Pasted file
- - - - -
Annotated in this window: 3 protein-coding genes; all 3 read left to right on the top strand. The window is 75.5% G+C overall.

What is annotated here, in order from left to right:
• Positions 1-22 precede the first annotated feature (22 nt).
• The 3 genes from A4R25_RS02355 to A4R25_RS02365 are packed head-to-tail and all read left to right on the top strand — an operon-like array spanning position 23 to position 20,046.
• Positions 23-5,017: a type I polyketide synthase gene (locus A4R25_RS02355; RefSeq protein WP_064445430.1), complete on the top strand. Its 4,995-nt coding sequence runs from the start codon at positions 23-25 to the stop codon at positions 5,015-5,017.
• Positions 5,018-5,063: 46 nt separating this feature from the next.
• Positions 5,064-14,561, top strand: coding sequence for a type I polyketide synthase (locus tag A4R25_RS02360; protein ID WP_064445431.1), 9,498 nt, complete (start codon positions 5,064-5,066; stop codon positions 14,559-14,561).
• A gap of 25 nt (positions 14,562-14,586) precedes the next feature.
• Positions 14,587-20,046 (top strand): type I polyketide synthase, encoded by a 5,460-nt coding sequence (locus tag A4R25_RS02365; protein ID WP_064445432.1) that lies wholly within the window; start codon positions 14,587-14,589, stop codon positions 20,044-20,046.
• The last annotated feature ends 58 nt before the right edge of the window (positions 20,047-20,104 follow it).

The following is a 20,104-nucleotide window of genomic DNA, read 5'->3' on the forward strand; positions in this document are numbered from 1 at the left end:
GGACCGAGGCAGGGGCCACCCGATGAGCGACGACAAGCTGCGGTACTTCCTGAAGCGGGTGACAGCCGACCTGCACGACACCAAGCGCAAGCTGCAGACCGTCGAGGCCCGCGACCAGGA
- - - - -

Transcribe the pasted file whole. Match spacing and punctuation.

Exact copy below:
Annotated in this window: 3 protein-coding genes; all 3 read left to right on the top strand. The window is 75.5% G+C overall.

What is annotated here, in order from left to right:
• Positions 1-22 precede the first annotated feature (22 nt).
• The 3 genes from A4R25_RS02355 to A4R25_RS02365 are packed head-to-tail and all read left to right on the top strand — an operon-like array spanning position 23 to position 20,046.
• Positions 23-5,017: a type I polyketide synthase gene (locus A4R25_RS02355; RefSeq protein WP_064445430.1), complete on the top strand. Its 4,995-nt coding sequence runs from the start codon at positions 23-25 to the stop codon at positions 5,015-5,017.
• Positions 5,018-5,063: 46 nt separating this feature from the next.
• Positions 5,064-14,561, top strand: coding sequence for a type I polyketide synthase (locus tag A4R25_RS02360; protein ID WP_064445431.1), 9,498 nt, complete (start codon positions 5,064-5,066; stop codon positions 14,559-14,561).
• A gap of 25 nt (positions 14,562-14,586) precedes the next feature.
• Positions 14,587-20,046 (top strand): type I polyketide synthase, encoded by a 5,460-nt coding sequence (locus tag A4R25_RS02365; protein ID WP_064445432.1) that lies wholly within the window; start codon positions 14,587-14,589, stop codon positions 20,044-20,046.
• The last annotated feature ends 58 nt before the right edge of the window (positions 20,047-20,104 follow it).

The following is a 20,104-nucleotide window of genomic DNA, read 5'->3' on the forward strand; positions in this document are numbered from 1 at the left end:
GGACCGAGGCAGGGGCCACCCGATGAGCGACGACAAGCTGCGGTACTTCCTGAAGCGGGTGACAGCCGACCTGCACGACACCAAGCGCAAGCTGCAGACCGTCGAGGCCCGCGACCAGGA